"If you're prone to BV infections, gently flushing the vagina with water after intercourse to remove semen can help prevent this disruption," says Dr. Pai. Dr. Phillips says having your partner wear a condom can also help prevent BV.
While the CDC reports that BV is most common in women of child-bearing age, older women can experience it, too. According to a 2017 review in the Journal of Menopausal Medicine, postmenopausal women with low estrogen levels also have reduced levels of lactobacilli, which can lead to BV. These hormonal changes can affect the microflora in the vagina because estrogen promotes the colonization of the beneficial lactobacilli bacteria—so less estrogen can mean less of those good bacteria.
A 2014 study in The Journal of Gerontology also shows that BV is prevalent in postmenopausal women. The study was divided into two waves, in which women between the ages of 57 and 85 self-administered vaginal swabs to test for BV and Candida. Wave 2 vaginal swabs happened five years later. Results showed that BV was prevalent in 23 percent and 38 percent of women in Waves 1 and 2, respectively, suggesting that the prevalence of BV may increase with age.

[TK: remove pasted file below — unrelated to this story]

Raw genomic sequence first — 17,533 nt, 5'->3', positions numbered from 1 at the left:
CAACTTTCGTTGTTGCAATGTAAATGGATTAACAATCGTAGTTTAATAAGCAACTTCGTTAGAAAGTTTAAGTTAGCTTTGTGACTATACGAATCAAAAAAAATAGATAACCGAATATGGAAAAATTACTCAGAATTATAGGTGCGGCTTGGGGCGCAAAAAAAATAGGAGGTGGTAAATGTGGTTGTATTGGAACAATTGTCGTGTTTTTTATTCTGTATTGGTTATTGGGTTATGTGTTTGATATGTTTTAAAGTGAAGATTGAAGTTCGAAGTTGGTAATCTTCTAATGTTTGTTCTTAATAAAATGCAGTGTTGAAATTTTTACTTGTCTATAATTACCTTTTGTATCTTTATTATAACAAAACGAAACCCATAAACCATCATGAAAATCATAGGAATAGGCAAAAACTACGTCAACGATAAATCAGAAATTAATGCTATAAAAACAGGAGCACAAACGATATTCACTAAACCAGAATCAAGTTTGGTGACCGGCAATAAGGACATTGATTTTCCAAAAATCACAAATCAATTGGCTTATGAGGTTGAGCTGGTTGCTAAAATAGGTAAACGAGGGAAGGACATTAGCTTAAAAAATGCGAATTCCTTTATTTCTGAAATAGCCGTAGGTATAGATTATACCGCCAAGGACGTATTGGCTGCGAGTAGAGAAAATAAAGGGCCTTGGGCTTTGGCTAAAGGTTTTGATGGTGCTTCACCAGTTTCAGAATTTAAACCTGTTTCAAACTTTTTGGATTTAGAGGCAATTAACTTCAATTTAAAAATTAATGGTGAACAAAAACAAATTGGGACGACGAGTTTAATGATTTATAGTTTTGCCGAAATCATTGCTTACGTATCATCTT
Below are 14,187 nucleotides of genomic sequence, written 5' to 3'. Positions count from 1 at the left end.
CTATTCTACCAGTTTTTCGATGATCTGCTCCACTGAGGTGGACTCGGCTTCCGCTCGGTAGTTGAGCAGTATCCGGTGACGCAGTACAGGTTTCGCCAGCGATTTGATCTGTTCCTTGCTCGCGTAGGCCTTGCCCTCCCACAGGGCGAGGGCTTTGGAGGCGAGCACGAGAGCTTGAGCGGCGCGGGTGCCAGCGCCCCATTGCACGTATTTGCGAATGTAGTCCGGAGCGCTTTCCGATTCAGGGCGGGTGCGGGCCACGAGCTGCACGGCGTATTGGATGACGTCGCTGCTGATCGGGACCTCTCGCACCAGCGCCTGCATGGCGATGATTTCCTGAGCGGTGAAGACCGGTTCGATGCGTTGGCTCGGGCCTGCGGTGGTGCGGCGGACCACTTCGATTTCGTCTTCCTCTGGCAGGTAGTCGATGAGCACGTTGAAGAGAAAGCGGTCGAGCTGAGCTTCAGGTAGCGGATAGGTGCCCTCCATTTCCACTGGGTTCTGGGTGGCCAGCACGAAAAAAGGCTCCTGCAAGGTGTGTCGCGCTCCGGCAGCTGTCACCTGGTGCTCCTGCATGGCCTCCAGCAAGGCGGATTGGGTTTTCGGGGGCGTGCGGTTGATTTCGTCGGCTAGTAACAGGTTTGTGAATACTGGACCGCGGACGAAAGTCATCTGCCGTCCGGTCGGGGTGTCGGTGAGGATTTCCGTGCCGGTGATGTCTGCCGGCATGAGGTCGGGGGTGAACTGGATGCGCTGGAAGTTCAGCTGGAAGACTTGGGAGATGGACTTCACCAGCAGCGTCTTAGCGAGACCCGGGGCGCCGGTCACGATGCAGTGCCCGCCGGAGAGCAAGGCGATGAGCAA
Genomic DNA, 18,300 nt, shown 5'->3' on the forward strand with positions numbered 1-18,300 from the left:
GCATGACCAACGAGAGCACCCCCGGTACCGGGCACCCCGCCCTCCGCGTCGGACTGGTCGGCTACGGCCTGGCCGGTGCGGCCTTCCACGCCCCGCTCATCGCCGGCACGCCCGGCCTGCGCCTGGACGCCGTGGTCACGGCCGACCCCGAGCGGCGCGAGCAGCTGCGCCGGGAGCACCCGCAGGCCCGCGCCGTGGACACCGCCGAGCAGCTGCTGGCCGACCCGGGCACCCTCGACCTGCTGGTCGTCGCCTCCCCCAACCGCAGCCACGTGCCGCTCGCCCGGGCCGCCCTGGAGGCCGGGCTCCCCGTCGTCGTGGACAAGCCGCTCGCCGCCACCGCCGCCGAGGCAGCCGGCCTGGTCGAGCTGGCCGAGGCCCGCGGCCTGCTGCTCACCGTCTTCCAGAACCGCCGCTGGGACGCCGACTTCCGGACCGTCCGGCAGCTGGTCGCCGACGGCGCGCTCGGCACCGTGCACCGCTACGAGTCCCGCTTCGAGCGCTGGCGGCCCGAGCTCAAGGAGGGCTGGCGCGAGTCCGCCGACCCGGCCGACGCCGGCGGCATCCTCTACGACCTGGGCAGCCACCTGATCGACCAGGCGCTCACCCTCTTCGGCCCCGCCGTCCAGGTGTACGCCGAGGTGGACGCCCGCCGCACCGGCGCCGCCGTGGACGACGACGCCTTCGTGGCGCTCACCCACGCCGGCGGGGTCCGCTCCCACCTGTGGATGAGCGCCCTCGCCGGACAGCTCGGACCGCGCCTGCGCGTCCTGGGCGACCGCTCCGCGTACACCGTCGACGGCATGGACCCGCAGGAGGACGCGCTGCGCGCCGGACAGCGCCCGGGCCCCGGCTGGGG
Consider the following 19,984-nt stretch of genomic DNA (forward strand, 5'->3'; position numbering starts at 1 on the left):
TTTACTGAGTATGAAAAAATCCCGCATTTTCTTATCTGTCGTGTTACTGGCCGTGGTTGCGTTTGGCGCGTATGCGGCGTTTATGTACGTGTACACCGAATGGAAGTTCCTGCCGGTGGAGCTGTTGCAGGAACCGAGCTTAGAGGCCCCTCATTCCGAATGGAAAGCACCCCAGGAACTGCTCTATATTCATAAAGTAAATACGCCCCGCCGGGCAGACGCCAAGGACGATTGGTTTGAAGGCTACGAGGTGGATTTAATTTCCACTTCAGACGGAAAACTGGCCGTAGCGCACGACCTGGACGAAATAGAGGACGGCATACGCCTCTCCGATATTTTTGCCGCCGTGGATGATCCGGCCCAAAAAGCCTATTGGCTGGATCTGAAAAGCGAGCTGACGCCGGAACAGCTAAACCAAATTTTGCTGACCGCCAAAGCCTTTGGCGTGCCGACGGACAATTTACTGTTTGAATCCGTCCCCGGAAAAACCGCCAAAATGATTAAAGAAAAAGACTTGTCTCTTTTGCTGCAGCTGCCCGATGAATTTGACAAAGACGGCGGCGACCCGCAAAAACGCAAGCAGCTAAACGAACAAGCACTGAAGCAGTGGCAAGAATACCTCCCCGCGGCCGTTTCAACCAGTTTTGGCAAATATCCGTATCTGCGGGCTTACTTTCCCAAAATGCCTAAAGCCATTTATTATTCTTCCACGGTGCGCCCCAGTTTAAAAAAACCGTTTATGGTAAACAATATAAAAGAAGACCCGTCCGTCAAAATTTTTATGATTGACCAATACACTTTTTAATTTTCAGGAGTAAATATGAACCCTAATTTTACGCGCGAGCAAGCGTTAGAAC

BV is also common in pregnant women due to changes in hormones. The CDC reports that BV affects 25 percent of pregnant women. If left untreated, it can negatively affect the health of the baby. BV has also been associated with preterm birth, although it is not known for sure if (or why) this happens, according to JAMA.
Moreover, some women have reported having BV during the end of their period. This could be due to lower estrogen levels and instability of vaginal flora during menstruation, according to a 2000 study in Clinical Infectious Diseases. (Related: Foods for a Healthy, Happy Vagina)
Studies also show that smoking cigarettes can increase your risk of BV. A 2018 article in Scientific Reports suggests that women who smoke, and especially those who don't have enough lactobacilli, are more susceptible to urogenital infections like BV. More research is needed to understand how smoking can cause BV.
How to Treat Bacterial Vaginosis
The best course of treatment for BV is oral and transvaginal antibiotics, which include traditional drugs metronidazole and clindamycin, says Dr. Pai. Alternative treatment regimens include the antibiotics tinidazole or secnidazole. (Your doctor can prescribe these for you.)
"For refractory cases or cases that don't resolve with traditional antibiotics, boric acid [a mild anti-fungal and antiseptic] has been shown to have some benefit. Boric acid suppositories, like Love Wellness' The Killer (Buy It, $20, amazon.com), can safely alter the bacterial mucus in the vagina, thus removing the disease-causing organisms that antibiotics have a hard time getting rid of," says Dr. Pai.